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  • construction help lally columns

    hi, excuse me if I bother, I should prop up a reinforced concrete beam 4.80 meters long section, 50x 50 cm fractured at 3/4 of the length they advised me to put props on it, yes but how to make them and install them, in metactic tubular of the lally columns they asked me said, how should I make them what material do I use, between the concrete and the prop I should interpose some timber thanks.

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    Lally Lock Structural Column


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  • #2
    Not sure of your exact question? You can use steel or wood. How much weight is on it? Typical columns I install are 3in x 3in x 3/16 wall or 1/4 wall. Somtimes we use 3-1/2in tube. For a concrete beam I would make a "U" shaped saddle like in your first picture at the top. Bottom plate bolted to floor.
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    • #3
      exactly I want to make a saddle bracket an open U type gutter section 50 x 50 cm, yes but how long and what thickness, then I should make the vertical box-shaped metal prop, a square 100x100x 3 mm I think it can withstand 4000kg loaded with a tip I think the floor is unloaded, you recommend a column with a round circular section or with a square or rectangular base, which one distributes the weight better, at the ba I would like to make a 40x 40 mm or 50x 50 cm square plate with reinforcement gussets what do you think? ps the beam is currently securely supported. thank you.

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      ​​

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      • #4
        No one can give you definite answer because we do not know loads or construction of the beam. You say "reinforced concrete beam 4.80 meters long section" which can be rebar or i-beam etc. I can only make an educated guess based on my experience as I am not an engineer. Almost all columns I have installed use square tubing, smallest being 3" x 3" and largest being 4" x 4". Wall thickness varies also from 3/16" to 3/8". The norm being 3/16" or 1/4". We typically use minimum 8" square bottom plates 3/4" thick that sit directly on a concrete footing and are bolted in. The top plates vary in size but are usually 3/4" or 1/2" thick and span the width of the i-beam less 1/4" on each side to leave room for welding. 3mm wall thickness seems to thin, I would use 5mm or 6mm. As far as the saddle, I would use 1/2" plate with gussets coming out to the end. Beam is about 16 feet long and the length of the channel would be determined by how many columns, load on beam and condition of beam which I can not advise as I have no knowledge of this.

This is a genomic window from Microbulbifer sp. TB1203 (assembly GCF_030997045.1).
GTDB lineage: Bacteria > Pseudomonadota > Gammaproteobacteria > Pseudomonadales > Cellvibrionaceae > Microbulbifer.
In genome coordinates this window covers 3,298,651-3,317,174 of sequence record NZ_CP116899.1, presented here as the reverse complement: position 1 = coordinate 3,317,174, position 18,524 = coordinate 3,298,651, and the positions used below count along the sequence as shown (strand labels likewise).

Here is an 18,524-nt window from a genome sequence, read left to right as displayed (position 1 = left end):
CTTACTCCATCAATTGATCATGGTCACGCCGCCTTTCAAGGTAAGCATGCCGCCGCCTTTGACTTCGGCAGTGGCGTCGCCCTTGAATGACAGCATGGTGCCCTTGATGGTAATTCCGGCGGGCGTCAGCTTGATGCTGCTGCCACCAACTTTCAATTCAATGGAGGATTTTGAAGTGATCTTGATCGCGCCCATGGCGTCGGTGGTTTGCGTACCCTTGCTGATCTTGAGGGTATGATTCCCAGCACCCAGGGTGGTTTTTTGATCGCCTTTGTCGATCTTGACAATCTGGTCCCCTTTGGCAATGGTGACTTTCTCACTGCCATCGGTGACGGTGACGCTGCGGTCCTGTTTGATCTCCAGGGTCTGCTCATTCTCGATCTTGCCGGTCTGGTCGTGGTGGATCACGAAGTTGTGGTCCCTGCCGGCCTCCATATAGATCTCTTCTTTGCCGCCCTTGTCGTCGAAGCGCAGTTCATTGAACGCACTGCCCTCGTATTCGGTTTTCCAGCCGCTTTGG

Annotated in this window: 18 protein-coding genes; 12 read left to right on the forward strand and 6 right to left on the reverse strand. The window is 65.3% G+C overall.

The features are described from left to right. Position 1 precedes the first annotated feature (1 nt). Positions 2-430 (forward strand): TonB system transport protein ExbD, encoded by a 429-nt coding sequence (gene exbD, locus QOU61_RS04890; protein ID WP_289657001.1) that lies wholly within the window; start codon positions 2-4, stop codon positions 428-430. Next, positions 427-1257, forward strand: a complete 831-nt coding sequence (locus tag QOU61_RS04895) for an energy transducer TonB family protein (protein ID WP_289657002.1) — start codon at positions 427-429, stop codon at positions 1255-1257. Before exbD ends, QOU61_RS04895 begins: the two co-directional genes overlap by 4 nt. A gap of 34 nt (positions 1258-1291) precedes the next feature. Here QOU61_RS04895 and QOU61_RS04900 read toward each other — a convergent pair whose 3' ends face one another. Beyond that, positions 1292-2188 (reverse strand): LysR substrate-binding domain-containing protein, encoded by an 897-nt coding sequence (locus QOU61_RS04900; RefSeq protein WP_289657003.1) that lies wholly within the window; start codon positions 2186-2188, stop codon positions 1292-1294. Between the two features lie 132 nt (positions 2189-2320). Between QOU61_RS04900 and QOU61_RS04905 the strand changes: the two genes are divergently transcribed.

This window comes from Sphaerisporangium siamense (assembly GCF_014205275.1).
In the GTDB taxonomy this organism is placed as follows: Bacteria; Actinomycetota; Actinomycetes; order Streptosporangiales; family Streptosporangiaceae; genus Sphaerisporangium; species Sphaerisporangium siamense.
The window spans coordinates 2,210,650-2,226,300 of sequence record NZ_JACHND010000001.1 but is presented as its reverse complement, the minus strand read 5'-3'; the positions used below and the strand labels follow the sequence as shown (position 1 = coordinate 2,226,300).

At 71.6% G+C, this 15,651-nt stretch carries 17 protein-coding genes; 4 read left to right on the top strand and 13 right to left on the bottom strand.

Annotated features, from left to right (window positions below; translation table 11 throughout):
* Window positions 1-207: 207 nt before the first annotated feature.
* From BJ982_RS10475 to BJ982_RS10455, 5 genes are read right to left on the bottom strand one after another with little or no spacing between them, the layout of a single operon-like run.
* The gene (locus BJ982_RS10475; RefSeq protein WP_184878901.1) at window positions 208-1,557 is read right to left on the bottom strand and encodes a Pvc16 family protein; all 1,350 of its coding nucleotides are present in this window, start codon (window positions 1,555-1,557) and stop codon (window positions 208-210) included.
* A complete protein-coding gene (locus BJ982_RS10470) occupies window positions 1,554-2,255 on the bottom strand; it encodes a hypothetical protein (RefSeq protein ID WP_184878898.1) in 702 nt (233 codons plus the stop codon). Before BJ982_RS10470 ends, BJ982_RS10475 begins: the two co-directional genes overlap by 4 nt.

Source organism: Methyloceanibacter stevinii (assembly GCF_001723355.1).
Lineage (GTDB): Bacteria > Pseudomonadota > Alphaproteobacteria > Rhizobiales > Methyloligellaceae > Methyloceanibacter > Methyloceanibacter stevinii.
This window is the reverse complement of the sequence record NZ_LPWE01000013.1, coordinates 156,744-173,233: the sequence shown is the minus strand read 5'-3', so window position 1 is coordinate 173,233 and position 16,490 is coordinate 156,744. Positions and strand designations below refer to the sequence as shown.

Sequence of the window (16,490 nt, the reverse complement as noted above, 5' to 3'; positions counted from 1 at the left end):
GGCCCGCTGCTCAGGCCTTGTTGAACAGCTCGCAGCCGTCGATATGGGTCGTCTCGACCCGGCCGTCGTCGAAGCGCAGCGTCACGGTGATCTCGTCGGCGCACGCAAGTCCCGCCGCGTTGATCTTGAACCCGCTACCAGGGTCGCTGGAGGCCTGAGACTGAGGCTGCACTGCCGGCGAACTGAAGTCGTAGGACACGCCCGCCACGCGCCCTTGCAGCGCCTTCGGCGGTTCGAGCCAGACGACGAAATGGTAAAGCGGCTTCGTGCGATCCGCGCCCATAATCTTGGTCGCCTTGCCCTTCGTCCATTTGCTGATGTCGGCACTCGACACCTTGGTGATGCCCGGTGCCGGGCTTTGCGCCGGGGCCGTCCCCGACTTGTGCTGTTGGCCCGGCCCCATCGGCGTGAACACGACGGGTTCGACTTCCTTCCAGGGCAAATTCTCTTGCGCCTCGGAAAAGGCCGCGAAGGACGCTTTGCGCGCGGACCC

MM250
        Trailblazer 250g
        22a feeder
        Lincoln ac/dc 225
        Victor O/A
        MM200 black face
        Whitney 30 ton hydraulic punch
        Lown 1/8x 36" power roller
        Arco roto-phase model M
        Vectrax 7x12 band saw
        Miller spectrum 875
        30a spoolgun w/wc-24
        Syncrowave 250
        RCCS-14

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        • #5
          would you be so kind as to draw me a little drawing, sorry, in the corners I would like to put 2 angled iron sections along the entire length of the beam joined by flat iron crosspieces to form like a staircase and underneath I would like to put the small pillar with the saddle as a support U , I would do it empirically, I can assure you that the attic is unloaded therefore it should support its own weight, as you advise me, therefore the Lalli columns pillar should be made in square box, right? Thanks for your valuable suggestions.